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American Academy of Pediatrics

Article Metrics

Web-based Social Media Intervention to Increase Vaccine Acceptance: A Randomized Controlled Trial

Overview of attention for article published in Pediatrics, November 2017
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About this Attention Score

  • In the top 5% of all research outputs scored by Altmetric
  • High Attention Score compared to outputs of the same age (99th percentile)
  • High Attention Score compared to outputs of the same age and source (98th percentile)

Mentioned by

news
79 news outlets
blogs
3 blogs
twitter
189 tweeters
facebook
9 Facebook pages

Citations

dimensions_citation
10 Dimensions

Readers on

mendeley
73 Mendeley
Title
Web-based Social Media Intervention to Increase Vaccine Acceptance: A Randomized Controlled Trial
Published in
Pediatrics, November 2017
DOI 10.1542/peds.2017-1117
Pubmed ID
Authors

Jason M. Glanz, Nicole M. Wagner, Komal J. Narwaney, Courtney R. Kraus, Jo Ann Shoup, Stanley Xu, Sean T. O’Leary, Saad B. Omer, Kathy S. Gleason, Matthew F. Daley

Abstract

Interventions to address vaccine hesitancy and increase vaccine acceptance are needed. This study sought to determine if a Web-based, social media intervention increases early childhood immunization. A 3-arm, randomized controlled trial was conducted in Colorado from September 2013 to July 2016. Participants were pregnant women, randomly assigned (3:2:1) to a Web site with vaccine information and interactive social media components (VSM), a Web site with vaccine information (VI), or usual care (UC). Vaccination was assessed in infants of participants from birth to age 200 days. The primary outcome was days undervaccinated, measured as a continuous and dichotomous variable. Infants of 888 participants were managed for 200 days. By using a nonparametric rank-based analysis, mean ranks for days undervaccinated were significantly lower in the VSM arm versus UC (P = .02) but not statistically different between the VI and UC (P = .08) or between VSM and VI arms (P = .63). The proportions of infants up-to-date at age 200 days were 92.5, 91.3, and 86.6 in the VSM, VI, and UC arms, respectively. Infants in the VSM arm were more likely to be up-to-date than infants in the UC arm (odds ratio [OR] = 1.92; 95% confidence interval [CI], 1.07-3.47). Up-to-date status was not statistically different between VI and UC arms (OR = 1.62; 95% CI, 0.87-3.00) or between the VSM and VI arms (OR = 1.19, 95% CI, 0.70-2.03). Providing Web-based vaccine information with social media applications during pregnancy can positively influence parental vaccine behaviors.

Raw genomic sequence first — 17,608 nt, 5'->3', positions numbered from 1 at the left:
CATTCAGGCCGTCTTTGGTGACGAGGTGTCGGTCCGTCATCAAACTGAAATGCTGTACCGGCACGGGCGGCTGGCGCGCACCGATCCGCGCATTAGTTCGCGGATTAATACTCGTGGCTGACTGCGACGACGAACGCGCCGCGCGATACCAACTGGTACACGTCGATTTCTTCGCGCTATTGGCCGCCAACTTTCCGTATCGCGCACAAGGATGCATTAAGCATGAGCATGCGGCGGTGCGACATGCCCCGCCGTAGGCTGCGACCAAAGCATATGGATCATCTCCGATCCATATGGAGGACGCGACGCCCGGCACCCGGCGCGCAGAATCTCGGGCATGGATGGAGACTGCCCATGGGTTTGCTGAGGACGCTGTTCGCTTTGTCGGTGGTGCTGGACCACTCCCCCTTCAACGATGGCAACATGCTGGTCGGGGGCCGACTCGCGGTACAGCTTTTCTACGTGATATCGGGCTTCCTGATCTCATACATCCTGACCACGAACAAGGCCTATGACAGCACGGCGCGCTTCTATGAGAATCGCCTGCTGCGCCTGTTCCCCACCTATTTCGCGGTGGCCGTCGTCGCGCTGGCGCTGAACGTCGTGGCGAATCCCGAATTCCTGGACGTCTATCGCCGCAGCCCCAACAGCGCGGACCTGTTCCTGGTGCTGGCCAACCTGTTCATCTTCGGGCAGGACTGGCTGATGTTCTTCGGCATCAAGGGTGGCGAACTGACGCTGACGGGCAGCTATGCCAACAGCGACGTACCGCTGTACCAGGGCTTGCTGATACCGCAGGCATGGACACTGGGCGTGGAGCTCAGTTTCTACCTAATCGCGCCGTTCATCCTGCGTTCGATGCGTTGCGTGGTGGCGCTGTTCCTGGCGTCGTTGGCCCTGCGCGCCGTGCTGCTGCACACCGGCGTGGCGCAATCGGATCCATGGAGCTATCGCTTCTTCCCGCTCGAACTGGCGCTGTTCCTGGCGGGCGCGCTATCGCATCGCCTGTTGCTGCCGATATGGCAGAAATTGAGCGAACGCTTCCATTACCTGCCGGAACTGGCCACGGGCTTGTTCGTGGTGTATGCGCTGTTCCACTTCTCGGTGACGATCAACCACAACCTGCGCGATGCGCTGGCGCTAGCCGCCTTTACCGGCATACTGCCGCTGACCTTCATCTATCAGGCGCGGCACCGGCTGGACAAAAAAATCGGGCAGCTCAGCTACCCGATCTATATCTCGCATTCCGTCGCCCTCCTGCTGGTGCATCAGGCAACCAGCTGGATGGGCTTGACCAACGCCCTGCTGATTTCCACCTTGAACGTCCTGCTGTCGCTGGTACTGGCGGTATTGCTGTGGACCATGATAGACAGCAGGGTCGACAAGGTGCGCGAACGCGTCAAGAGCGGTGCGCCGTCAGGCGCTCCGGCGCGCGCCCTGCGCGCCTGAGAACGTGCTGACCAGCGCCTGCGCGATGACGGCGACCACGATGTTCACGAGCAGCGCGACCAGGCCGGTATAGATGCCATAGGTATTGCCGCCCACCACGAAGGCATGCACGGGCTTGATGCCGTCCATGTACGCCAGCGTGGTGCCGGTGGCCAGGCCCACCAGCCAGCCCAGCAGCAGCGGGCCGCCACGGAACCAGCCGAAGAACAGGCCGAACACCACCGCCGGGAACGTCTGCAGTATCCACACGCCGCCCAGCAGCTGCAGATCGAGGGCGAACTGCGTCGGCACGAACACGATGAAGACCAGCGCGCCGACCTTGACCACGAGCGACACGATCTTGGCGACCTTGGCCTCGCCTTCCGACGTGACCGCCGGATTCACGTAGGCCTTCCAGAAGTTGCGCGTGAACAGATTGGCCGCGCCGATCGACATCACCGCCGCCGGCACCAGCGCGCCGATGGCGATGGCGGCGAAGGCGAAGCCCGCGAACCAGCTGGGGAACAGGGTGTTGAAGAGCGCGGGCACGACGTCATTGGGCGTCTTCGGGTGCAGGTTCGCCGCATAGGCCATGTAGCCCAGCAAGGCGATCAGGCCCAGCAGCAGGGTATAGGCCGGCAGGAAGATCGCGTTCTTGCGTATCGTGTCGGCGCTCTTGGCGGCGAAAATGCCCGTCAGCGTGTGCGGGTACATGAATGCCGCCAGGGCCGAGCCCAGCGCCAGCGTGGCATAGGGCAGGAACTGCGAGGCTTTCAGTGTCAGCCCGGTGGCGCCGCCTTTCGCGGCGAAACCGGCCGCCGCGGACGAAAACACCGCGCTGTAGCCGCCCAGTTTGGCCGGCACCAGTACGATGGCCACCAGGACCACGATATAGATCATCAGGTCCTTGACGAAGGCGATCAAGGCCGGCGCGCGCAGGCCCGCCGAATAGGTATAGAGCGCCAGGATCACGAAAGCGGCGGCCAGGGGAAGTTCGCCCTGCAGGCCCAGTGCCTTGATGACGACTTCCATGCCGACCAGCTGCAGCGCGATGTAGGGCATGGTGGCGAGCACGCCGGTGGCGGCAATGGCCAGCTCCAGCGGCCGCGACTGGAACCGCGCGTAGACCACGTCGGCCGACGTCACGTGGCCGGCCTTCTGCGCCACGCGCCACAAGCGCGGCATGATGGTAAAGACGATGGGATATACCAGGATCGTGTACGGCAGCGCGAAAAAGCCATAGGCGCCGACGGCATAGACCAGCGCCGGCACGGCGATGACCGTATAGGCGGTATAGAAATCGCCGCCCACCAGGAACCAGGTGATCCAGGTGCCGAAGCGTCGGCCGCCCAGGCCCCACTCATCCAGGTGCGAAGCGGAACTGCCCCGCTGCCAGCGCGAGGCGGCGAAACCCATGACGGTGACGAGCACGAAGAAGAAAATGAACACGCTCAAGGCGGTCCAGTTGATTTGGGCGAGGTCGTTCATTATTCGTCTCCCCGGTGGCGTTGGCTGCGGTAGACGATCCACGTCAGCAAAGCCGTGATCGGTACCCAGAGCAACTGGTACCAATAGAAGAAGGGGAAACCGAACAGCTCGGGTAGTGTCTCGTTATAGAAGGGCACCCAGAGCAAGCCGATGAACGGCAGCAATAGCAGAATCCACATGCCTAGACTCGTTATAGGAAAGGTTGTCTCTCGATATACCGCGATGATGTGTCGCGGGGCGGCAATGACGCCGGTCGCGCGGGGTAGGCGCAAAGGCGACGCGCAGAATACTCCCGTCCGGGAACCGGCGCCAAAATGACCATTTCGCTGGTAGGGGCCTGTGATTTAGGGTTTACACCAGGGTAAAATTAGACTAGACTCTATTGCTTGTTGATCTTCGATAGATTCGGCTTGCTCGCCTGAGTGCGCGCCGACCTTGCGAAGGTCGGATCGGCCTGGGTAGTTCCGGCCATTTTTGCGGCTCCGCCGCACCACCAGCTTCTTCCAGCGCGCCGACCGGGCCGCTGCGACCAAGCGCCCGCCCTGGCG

Twitter Demographics

The data shown below were collected from the profiles of 189 tweeters who shared this research output. Click here to find out more about how the information was compiled.

Mendeley readers

The data shown below were compiled from readership statistics for 73 Mendeley readers of this research output. Click here to see the associated Mendeley record.

Geographical breakdown

Country Count As %
Unknown 73 100%

Demographic breakdown

Readers by professional status Count As %
Student > Master 1 1%
Unknown 72 99%
Readers by discipline Count As %
Nursing and Health Professions 1 1%
Unknown 72 99%

Attention Score in Context

This research output has an Altmetric Attention Score of 758. This is our high-level measure of the quality and quantity of online attention that it has received. This Attention Score, as well as the ranking and number of research outputs shown below, was calculated when the research output was last mentioned on 12 April 2019.
All research outputs
#6,281
of 12,827,886 outputs
Outputs from Pediatrics
#83
of 12,273 outputs
Outputs of similar age
#348
of 314,329 outputs
Outputs of similar age from Pediatrics
#3
of 197 outputs
Altmetric has tracked 12,827,886 research outputs across all sources so far. Compared to these this one has done particularly well and is in the 99th percentile: it's in the top 5% of all research outputs ever tracked by Altmetric.
So far Altmetric has tracked 12,273 research outputs from this source. They typically receive a lot more attention than average, with a mean Attention Score of 36.1. This one has done particularly well, scoring higher than 99% of its peers.
Older research outputs will score higher simply because they've had more time to accumulate mentions. To account for age we can compare this Altmetric Attention Score to the 314,329 tracked outputs that were published within six weeks on either side of this one in any source. This one has done particularly well, scoring higher than 99% of its contemporaries.
We're also able to compare this research output to 197 others from the same source and published within six weeks on either side of this one. This one has done particularly well, scoring higher than 98% of its contemporaries.